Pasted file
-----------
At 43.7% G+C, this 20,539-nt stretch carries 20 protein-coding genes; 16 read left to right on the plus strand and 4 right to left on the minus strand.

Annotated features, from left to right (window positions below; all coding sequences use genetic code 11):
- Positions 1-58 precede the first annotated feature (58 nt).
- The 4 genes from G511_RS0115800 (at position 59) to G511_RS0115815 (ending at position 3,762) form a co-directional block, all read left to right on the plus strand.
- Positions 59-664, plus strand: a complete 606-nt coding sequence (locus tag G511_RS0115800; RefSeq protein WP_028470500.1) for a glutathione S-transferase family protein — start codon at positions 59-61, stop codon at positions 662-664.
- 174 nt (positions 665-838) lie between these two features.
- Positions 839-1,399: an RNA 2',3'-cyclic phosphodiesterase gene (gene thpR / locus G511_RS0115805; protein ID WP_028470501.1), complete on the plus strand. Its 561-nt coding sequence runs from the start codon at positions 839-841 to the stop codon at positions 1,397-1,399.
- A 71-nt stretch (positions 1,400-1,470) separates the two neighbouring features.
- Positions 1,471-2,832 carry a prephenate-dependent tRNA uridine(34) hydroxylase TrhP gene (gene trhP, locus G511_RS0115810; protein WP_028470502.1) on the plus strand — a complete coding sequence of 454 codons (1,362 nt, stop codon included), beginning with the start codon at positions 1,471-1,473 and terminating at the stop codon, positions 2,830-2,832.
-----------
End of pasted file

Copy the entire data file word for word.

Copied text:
At 43.7% G+C, this 20,539-nt stretch carries 20 protein-coding genes; 16 read left to right on the plus strand and 4 right to left on the minus strand.

Annotated features, from left to right (window positions below; all coding sequences use genetic code 11):
- Positions 1-58 precede the first annotated feature (58 nt).
- The 4 genes from G511_RS0115800 (at position 59) to G511_RS0115815 (ending at position 3,762) form a co-directional block, all read left to right on the plus strand.
- Positions 59-664, plus strand: a complete 606-nt coding sequence (locus tag G511_RS0115800; RefSeq protein WP_028470500.1) for a glutathione S-transferase family protein — start codon at positions 59-61, stop codon at positions 662-664.
- 174 nt (positions 665-838) lie between these two features.
- Positions 839-1,399: an RNA 2',3'-cyclic phosphodiesterase gene (gene thpR / locus G511_RS0115805; protein ID WP_028470501.1), complete on the plus strand. Its 561-nt coding sequence runs from the start codon at positions 839-841 to the stop codon at positions 1,397-1,399.
- A 71-nt stretch (positions 1,400-1,470) separates the two neighbouring features.
- Positions 1,471-2,832 carry a prephenate-dependent tRNA uridine(34) hydroxylase TrhP gene (gene trhP, locus G511_RS0115810; protein WP_028470502.1) on the plus strand — a complete coding sequence of 454 codons (1,362 nt, stop codon included), beginning with the start codon at positions 1,471-1,473 and terminating at the stop codon, positions 2,830-2,832.